For this church:
Features and Fittings
When St Matthew’s, Talbot Street, closed in 1954 many of the fittings were placed in storage and later transferred to the new church of St Matthew’s on the Hill, Bestwood. Some are still in situ there; others have disappeared. There are photographic records of a few of the items mainly taken several years ago at the Bestwood church.
The Bestwood church sufered a serious fire in 2009. Some damage to the fittings is inevitable.
The font has a double octagonal chamfered plinth supporting the central shaft. The bowl is also octagonal each face bearing the same motif, an inverted triangle imposed upon a trifoil of equal proportion. The base was the foundation stone of St Matthew’s, Talbot Street. Both font and base serve the same purpose in the Bestwood church. It had a wooden cover with an iron ring handle at the centre of an iron cross. The font appears blackened by the recent fire, but otherwise undamaged.
The seating was stained deal pews with panelled backrests, the number and configuration is unknown. An old photograph shows the nave pews with pointed ends extending above the level of the book-rests. It is known that the pews were transferred, but images taken at their new home show flat ended pews with a plain capping. They are shown painted white for their new church. At some later date those in the nave at Bestwood were replaced with chairs At least four of the old pews remained unpainted, but with the ends treated as those in the nave, they were used as the choir pews and again are fire blackened, dusty but survive.
The wooden lectern survives. It is stained wood with a cross base supporting a carved shaft strengthened by four carved cantilevers resting on the base. The book-rest is plain wood supported by four carved brackets set within the upper part of the spine.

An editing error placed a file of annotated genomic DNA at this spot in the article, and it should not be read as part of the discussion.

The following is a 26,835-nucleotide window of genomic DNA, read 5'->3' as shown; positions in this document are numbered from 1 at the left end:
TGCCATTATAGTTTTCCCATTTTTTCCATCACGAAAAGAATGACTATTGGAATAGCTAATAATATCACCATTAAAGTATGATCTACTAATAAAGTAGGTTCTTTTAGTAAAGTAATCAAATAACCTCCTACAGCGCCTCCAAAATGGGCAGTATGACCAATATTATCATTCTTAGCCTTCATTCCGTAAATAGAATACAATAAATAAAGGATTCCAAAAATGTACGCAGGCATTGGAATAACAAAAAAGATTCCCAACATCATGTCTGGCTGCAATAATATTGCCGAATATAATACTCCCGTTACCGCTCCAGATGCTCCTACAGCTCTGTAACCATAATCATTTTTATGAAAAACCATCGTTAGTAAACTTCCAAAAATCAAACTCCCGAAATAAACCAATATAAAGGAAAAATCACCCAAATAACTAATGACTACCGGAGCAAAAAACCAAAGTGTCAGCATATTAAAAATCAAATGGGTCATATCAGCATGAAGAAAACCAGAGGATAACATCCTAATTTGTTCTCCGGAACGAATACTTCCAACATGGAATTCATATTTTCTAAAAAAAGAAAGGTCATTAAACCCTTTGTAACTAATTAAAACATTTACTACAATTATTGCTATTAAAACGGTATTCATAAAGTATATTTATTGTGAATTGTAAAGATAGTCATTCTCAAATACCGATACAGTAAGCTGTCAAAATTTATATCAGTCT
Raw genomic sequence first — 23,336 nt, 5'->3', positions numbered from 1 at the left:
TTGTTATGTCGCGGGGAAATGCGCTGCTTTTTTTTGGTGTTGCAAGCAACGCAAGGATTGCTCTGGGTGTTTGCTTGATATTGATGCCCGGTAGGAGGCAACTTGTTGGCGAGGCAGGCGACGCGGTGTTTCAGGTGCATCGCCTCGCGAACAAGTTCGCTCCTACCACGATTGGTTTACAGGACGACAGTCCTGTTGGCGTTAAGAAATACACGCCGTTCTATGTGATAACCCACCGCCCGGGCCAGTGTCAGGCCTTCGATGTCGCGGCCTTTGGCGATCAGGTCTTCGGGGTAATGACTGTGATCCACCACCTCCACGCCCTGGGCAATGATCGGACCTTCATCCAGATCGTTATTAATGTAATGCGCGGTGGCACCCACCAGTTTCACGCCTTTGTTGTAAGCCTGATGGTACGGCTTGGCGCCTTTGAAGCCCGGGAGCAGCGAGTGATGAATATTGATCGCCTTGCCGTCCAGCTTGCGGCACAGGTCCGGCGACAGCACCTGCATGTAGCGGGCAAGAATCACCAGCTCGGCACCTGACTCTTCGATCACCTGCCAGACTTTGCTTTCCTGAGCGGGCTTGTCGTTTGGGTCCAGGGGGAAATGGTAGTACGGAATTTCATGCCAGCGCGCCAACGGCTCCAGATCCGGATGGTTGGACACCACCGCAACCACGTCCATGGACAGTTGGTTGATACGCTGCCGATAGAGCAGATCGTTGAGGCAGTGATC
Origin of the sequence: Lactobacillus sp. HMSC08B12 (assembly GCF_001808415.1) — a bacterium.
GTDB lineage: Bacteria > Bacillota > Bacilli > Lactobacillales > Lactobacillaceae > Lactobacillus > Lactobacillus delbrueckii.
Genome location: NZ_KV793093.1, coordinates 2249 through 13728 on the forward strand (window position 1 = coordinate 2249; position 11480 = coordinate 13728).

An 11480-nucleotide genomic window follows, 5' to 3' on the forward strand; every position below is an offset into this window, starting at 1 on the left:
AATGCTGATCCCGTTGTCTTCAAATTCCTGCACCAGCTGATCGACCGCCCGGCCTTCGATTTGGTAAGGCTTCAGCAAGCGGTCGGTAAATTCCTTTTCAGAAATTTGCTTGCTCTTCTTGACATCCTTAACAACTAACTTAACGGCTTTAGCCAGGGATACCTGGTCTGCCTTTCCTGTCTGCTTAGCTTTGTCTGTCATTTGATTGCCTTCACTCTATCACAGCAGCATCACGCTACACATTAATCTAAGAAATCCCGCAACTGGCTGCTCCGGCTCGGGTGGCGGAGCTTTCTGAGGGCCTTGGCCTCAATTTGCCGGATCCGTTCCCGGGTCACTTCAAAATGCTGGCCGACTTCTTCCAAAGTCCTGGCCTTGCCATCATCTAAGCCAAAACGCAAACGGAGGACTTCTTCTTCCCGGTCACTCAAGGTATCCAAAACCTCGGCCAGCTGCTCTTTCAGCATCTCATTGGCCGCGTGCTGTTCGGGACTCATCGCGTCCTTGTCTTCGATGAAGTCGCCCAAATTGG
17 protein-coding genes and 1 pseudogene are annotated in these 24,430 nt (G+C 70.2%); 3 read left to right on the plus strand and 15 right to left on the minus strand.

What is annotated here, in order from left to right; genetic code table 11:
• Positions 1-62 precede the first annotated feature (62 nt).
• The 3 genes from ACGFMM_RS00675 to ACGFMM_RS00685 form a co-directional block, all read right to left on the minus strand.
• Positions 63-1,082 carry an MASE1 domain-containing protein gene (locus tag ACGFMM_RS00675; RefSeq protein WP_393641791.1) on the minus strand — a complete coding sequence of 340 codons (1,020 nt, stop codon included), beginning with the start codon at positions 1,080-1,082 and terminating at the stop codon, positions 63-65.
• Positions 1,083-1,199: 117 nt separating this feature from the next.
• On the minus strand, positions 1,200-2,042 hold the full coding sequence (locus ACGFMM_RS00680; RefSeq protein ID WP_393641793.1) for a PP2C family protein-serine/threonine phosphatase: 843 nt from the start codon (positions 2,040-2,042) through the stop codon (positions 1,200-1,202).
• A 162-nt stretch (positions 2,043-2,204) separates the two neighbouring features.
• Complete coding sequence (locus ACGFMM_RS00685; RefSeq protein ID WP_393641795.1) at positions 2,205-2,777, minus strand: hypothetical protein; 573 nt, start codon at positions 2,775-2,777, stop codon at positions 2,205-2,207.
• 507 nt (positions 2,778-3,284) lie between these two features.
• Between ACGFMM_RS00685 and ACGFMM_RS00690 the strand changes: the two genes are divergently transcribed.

A substantial heavily carved wooden eagle on a turned wood base stood at the junction of the south transept and the nave. It was an awesome creature resting on a squared pad with carved foliage branching from the column to each corner and a rose filling the space between. The column is either painted wood or polished stone. At its present home at Bestwood it sits on a modern base.
The pulpit was located under the north - west transept arch. It is said to have been made of stone and also to have been one of the transferred items. It is no longer extant.
It is not known where this pair of identical oak chairs were located within the old church, but it is likely that they were. They were probably for the use of the bishops and other visiting clergy and housed in the sanctuary. Both are made of medium stained oak, with planked seats and back rests. The legs are decorated with chamfered edges with arched panels between the upper part of the front legs and the seat. A single quatrefoil pierces each panel. The arm caps have carved decoration.
Other fittings identified from records
A new dorsal cloth, hangings and side curtains in blue for the altar were given by Mr TH Stennett in 1930 in memory of his daughter.
The altar table was also said to have been transferred